Sunday, September 13, 2020

The curious and disgusting case of H.G. Carrillo

Via The WaPo, GWU Professor Lisa Page sounds very apologetic as she reveals that a guy from Detroit passed himself off as a Cuban for years and years, and only after his unfortunate death, did his immediate family "out" him.  Read Page's "explanation" here.

Page asks in the headline: When writer Hache Carrillo died, the world discovered his true identity. What does that mean for his legacy?

Seriously? That's in question?

I can tell Professor Page that - at least for me - it (a) upsets me for a reason that I'm not 100% sure as to "why" and (b) leaves me perplexed that a guy from Detroit could get away with this for a large chunk of his life.

Lisa Page is co-editor of “We Wear the Mask: 15 True Stories of Passing in America.” She is also assistant professor of English at George Washington University, where Carrillo also taught.

Five gets you ten that he never participated in a single event in Miami.  He would have been nailed as the impostor that he was within the first few seconds of a conversation with a 10 year old Cuban kid.

How about his writing about the "Cuban immigrant experiences" - from which I can see how a lot of reviewers fawned over?

I've had never read Carrillo - in fact, I had never heard of him until he was outed and THAT made a story in Cuban-American circles, as most of us had never heard of him either.

Shouldn't that have raised an alarm somewhere?

The Babalu Blog notes:

I doubt he visited Cuba, and he apparently steered clear of real Cuban exiles and Miami. According to newspaper archives, he was never featured in Miami’s Nuevo Herald and only once in the Miami Herald (a 2004 review of his novel, but only about the book, not him). In 2005, he visited a college in central Florida to present his novel, and the Orlando Sentinel ran a brief interview with him. Asked who’d had the most influence on his writing, he named several authors–who included no Cubans, not even Reinaldo Arenas, but did include Gabriel García Márquez, who is anathema to the Cuban American community. It should have smelled fishy, but Orlando is not Miami.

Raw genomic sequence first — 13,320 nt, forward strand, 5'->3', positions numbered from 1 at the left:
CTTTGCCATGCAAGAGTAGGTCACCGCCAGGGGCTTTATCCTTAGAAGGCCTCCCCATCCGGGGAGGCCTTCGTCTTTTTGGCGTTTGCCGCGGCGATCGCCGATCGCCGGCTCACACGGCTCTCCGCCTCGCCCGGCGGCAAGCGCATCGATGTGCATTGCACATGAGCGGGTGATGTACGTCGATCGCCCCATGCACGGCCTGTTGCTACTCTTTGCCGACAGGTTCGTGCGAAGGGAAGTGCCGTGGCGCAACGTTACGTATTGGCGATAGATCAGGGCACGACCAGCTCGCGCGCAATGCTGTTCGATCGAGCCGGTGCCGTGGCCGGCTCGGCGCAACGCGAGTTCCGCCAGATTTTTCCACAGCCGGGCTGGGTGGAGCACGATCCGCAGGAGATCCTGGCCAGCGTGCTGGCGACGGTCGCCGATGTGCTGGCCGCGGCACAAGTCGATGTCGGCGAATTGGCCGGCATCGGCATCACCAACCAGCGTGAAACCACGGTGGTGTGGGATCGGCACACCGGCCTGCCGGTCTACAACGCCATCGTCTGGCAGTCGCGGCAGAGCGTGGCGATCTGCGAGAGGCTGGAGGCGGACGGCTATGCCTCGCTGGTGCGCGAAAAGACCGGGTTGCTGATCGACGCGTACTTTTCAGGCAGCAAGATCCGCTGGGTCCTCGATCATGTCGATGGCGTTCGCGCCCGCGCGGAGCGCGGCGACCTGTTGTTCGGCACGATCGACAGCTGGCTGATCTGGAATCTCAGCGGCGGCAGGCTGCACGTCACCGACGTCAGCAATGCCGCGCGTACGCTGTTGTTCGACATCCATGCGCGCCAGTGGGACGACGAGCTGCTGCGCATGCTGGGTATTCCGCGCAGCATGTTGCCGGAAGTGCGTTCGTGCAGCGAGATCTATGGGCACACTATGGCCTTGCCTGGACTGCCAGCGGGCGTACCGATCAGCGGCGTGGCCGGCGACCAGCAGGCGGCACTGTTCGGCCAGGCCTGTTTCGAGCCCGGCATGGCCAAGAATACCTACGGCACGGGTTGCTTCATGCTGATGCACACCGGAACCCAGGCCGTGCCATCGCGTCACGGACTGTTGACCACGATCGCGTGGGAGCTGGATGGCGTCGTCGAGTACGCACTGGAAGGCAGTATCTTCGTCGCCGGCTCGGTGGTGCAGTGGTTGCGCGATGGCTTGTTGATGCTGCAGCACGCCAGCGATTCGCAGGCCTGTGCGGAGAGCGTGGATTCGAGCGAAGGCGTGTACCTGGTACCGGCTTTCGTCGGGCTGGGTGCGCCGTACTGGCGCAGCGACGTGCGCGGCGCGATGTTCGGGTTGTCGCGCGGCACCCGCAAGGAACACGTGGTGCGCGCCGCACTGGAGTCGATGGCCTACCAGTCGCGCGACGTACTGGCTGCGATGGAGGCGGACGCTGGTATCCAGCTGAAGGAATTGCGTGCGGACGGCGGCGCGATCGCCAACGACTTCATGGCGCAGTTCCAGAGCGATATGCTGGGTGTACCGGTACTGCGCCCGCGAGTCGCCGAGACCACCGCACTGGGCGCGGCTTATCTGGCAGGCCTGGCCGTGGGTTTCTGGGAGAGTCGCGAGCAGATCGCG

Let's read Carrillo/Carroll and see how long before he starts sounding fishy...

I found a short story titled "Cosas" here, and by the third word in the story my alarms already went up! 

The story starts like this: "Esteban y Casamiro were headed for a place that did not exist and they were out of cigarettes." 

I've never heard of any Cuban named "Casamiro" ---- "Casimiro" with an "i" yes... but "Casamiro" - but maybe it's just me...

I'm on page 2, and it is clear to the most casual observer that this impostor is not Cuban - at least through his writing, which uses Spanish words like "pinche" and "vatos" that are NOT part of Cuban slang (not to mention that he misspells "cerveza" as "cervesa." 

On page 23 I grudgingly give him a "maybe" on his use of "Santo patron" -- doesn't sound "Cuban" - more Mexican, as Cubans usually just say "mi santo" to refer to whatever saint's day it is on their birthday. Also on that page he writes: "Esculpame Padre" - when he should have written "Disculpame."